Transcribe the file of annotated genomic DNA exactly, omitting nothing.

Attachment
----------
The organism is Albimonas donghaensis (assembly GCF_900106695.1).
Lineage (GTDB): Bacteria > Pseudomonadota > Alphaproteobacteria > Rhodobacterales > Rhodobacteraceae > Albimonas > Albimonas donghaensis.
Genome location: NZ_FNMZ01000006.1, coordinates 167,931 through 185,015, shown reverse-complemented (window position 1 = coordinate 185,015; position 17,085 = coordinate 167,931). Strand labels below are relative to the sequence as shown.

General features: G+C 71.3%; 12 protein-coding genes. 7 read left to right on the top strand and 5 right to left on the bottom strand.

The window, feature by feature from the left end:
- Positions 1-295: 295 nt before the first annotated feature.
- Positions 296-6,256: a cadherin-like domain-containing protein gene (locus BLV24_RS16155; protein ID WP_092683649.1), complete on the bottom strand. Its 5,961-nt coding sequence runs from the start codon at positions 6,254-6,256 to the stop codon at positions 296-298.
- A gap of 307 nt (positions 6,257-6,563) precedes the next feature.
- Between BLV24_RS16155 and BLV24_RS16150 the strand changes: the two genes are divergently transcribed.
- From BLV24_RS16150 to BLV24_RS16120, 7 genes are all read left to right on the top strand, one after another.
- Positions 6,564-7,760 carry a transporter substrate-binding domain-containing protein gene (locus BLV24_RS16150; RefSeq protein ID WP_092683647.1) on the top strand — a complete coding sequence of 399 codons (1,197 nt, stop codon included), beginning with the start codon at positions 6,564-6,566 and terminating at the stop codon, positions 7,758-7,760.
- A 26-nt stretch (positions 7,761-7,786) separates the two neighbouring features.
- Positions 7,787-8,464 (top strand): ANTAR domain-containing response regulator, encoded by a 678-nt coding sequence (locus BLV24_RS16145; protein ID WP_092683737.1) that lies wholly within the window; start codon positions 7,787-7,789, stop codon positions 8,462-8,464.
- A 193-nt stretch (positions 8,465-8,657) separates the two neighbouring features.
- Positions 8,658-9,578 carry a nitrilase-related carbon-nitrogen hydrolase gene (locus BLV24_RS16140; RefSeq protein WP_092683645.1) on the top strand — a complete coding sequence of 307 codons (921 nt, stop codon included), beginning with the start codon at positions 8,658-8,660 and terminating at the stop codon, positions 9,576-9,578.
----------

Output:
The organism is Albimonas donghaensis (assembly GCF_900106695.1).
Lineage (GTDB): Bacteria > Pseudomonadota > Alphaproteobacteria > Rhodobacterales > Rhodobacteraceae > Albimonas > Albimonas donghaensis.
Genome location: NZ_FNMZ01000006.1, coordinates 167,931 through 185,015, shown reverse-complemented (window position 1 = coordinate 185,015; position 17,085 = coordinate 167,931). Strand labels below are relative to the sequence as shown.

General features: G+C 71.3%; 12 protein-coding genes. 7 read left to right on the top strand and 5 right to left on the bottom strand.

The window, feature by feature from the left end:
- Positions 1-295: 295 nt before the first annotated feature.
- Positions 296-6,256: a cadherin-like domain-containing protein gene (locus BLV24_RS16155; protein ID WP_092683649.1), complete on the bottom strand. Its 5,961-nt coding sequence runs from the start codon at positions 6,254-6,256 to the stop codon at positions 296-298.
- A gap of 307 nt (positions 6,257-6,563) precedes the next feature.
- Between BLV24_RS16155 and BLV24_RS16150 the strand changes: the two genes are divergently transcribed.
- From BLV24_RS16150 to BLV24_RS16120, 7 genes are all read left to right on the top strand, one after another.
- Positions 6,564-7,760 carry a transporter substrate-binding domain-containing protein gene (locus BLV24_RS16150; RefSeq protein ID WP_092683647.1) on the top strand — a complete coding sequence of 399 codons (1,197 nt, stop codon included), beginning with the start codon at positions 6,564-6,566 and terminating at the stop codon, positions 7,758-7,760.
- A 26-nt stretch (positions 7,761-7,786) separates the two neighbouring features.
- Positions 7,787-8,464 (top strand): ANTAR domain-containing response regulator, encoded by a 678-nt coding sequence (locus BLV24_RS16145; protein ID WP_092683737.1) that lies wholly within the window; start codon positions 7,787-7,789, stop codon positions 8,462-8,464.
- A 193-nt stretch (positions 8,465-8,657) separates the two neighbouring features.
- Positions 8,658-9,578 carry a nitrilase-related carbon-nitrogen hydrolase gene (locus BLV24_RS16140; RefSeq protein WP_092683645.1) on the top strand — a complete coding sequence of 307 codons (921 nt, stop codon included), beginning with the start codon at positions 8,658-8,660 and terminating at the stop codon, positions 9,576-9,578.